Purpose: To compare tracking versus gating for lung cancer radiotherapy using actual patient 4DCT data. Method and Materials: This study involved 4DCT data from 5 patients treated for lung cancer with tumor extent of motion within the range [4mm, 10mm]. Ten image sets corresponding to various phases of the respiratory cycle were derived from each 4DCT data set and a single clinician contoured the target and organs at risk on each image set. Two treatment plans were developed per patient based on tracking and gated radiotherapy. The gating plan assumed a 30% duty cycle meaning that three out of the ten contiguous image sets were incorporated into the treatment plan. For these image sets, a composite target was derived which was the union of the delineated targets and a treatment plan was developed per image set based on the composite target. The tracking plan consisted of ten independent plans developed per image set. The 4D dose was derived by deforming each of the weighted dose distributions computed per image set to a chosen reference image set and summed. The two techniques were then evaluated for biological tumor coverage adequacy and normal tissue sparing by using the target generalized equivalent uniform dose (gEUD), lung V20, mean lung dose (MLD) and a relative conformity gradient index (CGI). The CGI ranks two plans in terms of quality and desirability. Results: On average, the gEUD discrepancy was within 4% among the plans. However, the lung V20 and MLD decreased by (12+/−6) % and (7+/−2) % respectively and the relative CGI increased by (12+/−8) points from gating to tracking radiotherapy plan. Conclusion: Adequate tumor coverage can be achieved using either of the delivery techniques. Tracking results in significantly improved normal tissue sparing, making it a more attractive delivery technique for lung cancer radiotherapy.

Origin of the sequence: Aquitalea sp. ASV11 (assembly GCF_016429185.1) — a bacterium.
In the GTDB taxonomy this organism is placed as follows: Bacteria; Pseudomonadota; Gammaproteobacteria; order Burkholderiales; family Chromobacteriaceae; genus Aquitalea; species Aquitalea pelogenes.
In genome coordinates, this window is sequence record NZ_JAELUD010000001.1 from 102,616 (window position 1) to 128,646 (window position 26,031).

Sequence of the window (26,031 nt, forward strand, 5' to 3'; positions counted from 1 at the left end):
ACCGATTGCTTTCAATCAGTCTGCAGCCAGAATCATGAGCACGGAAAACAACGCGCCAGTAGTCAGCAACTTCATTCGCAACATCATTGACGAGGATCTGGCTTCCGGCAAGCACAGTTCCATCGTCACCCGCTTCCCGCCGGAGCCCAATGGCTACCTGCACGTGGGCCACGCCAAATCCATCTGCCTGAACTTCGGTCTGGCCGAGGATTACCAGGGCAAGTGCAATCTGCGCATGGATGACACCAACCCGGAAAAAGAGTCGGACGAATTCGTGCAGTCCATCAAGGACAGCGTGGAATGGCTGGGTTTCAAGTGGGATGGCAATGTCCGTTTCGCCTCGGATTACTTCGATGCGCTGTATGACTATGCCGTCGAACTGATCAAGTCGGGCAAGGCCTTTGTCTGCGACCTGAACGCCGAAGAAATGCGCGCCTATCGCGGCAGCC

ASJC Scopus subject areas
- Radiology Nuclear Medicine and imaging